I've had three weddings with the same incredible woman, but the one that matters the most -- the big hoopla with the tux, the gown, the smiles, the tears and the violinist's version of "Celebrate" as we walked hand-in-hand for the first time as a married couple before 100 friends and family -- doesn't count under the law.
And though couples of all kinds may choose to walk down the aisle to Madonna, it was indeed a gay wedding. It was also a trans wedding. Our wedding invitations read "Kendra and J," but a year prior, our holiday card had been signed "Kendra and Jennie." A year after the wedding, when we celebrated our first anniversary, our mail was addressed to "Kendra and Jay." To many of our guests, we were a lesbian couple getting married. Even for me, it wasn't entirely clear. I just knew I loved the heck out of Kendra. And she loved me, regardless of where my path would take us.
We had to come out back then, and today we have to come out again. Most people who meet us have no idea I'm transgender. They think we're just your run-of-the-mill straight family in the suburbs, with two wonderful kids, a dog, a cat and an equality sticker on our bumper. They have no clue that some of our family members wouldn't attend our wedding, or that our honeymoon included a week in Toronto for the express purpose of getting married legally, even if it didn't count down here, or that when I got a new birth certificate, we were finally allowed to marry legally in the U.S., a year and a half after we'd already said "I do."
And whether our friends and family learned our story last month or were there for our special day, that wedding was probably one of the ones they thought of as they read the headlines last week. When I hear people say that transgender issues aren't part of the fight for marriage equality, I offer up my story. But there's more to the story.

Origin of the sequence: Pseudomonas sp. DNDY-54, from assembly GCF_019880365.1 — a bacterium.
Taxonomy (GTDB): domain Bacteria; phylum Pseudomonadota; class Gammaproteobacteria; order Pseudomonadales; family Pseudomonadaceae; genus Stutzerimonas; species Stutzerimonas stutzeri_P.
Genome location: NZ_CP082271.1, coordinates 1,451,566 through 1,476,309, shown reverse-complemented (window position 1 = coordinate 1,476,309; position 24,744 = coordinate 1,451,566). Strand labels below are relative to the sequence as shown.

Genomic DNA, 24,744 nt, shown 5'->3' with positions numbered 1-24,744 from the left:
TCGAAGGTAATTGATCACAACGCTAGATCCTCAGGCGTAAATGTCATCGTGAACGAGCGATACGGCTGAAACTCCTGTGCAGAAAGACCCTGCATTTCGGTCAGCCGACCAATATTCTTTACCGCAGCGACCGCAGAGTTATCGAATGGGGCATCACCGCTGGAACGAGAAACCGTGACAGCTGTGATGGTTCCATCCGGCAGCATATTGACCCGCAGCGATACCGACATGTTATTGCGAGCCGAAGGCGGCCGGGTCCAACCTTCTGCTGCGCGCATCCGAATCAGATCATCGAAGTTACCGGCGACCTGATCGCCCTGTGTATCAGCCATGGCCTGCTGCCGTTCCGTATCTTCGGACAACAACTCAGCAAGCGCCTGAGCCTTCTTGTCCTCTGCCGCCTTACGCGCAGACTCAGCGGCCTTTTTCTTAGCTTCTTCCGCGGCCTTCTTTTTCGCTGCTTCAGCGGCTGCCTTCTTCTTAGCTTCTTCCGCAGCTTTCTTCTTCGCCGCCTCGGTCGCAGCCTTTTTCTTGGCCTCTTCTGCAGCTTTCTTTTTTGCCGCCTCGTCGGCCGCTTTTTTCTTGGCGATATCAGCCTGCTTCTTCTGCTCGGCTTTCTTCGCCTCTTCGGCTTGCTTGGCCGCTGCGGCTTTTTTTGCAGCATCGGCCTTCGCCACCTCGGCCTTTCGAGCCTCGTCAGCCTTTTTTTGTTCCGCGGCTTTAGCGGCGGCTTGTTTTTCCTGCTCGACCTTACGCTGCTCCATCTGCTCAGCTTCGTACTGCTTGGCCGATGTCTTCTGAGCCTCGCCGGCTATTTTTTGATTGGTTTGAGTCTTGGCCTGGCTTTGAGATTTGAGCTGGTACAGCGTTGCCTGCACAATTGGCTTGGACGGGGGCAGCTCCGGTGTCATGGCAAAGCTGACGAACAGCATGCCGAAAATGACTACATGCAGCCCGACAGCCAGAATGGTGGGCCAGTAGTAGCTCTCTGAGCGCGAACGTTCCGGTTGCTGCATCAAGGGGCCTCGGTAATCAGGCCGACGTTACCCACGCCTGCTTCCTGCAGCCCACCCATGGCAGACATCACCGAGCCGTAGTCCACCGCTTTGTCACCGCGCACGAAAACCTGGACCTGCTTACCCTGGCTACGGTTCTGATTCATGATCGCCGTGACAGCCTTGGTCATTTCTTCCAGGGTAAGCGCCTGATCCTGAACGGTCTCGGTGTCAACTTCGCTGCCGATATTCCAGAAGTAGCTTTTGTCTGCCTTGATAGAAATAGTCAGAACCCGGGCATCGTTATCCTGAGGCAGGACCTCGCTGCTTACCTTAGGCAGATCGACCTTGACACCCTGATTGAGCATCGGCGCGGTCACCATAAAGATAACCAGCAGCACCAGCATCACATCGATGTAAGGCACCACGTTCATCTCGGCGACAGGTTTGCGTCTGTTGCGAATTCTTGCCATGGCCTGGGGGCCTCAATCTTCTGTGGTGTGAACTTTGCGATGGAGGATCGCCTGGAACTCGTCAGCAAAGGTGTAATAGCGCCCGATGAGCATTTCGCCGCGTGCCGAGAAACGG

Kendra and I were both working together at the Human Rights Campaign (HRC) when we got married. Our guests then -- and our friends today -- include a lot of the hardworking staff of HRC. We credit them for much of the progress that led to last week's historic deliberations. At the same time, Kendra and I are acutely aware of the glacial speed with which HRC came to embrace the "T" in "LGBT." It hit us hard when, in 2007, HRC supported a non-inclusive employment non-discrimination bill that ended up failing.
But since then -- and even before then -- HRC has done more for transgender Americans than they're ever credited with doing. Case in point: an inclusive hate crimes law at the federal level; the first-ever congressional hearing exclusively on workplace discrimination against transgender Americans; a Corporate Equality Index that has laid the foundation for protecting employees and providing inclusive health care at some of our nation's biggest companies; direct advocacy with the insurance industry for transgender coverage; and anti-bullying and welcoming school programs that I could have only dreamed of having when I was growing up.
Last week, as the Supreme Court debated marriage equality, a coalition of organizations, including HRC, led a rally outside. Someone asked a transgender activist to take down a transgender flag next to the speakers' podium because only U.S. flags were being flown there. I'm no apologist for HRC, but this isn't 2007. And whichever staffer made the request of the transgender attendee wasn't issuing a new policy statement for HRC. They were making a thoughtless request that they also made of attendees holding rainbow flags.
HRC knows transgender Americans are part of the marriage story -- after all, they're a part of mine. And as Kendra and I celebrate our 10 years of marriage this fall, we are proud to support an organization that, like many married couples, has grown stronger for its challenges and has grown more steadfast in its ideals.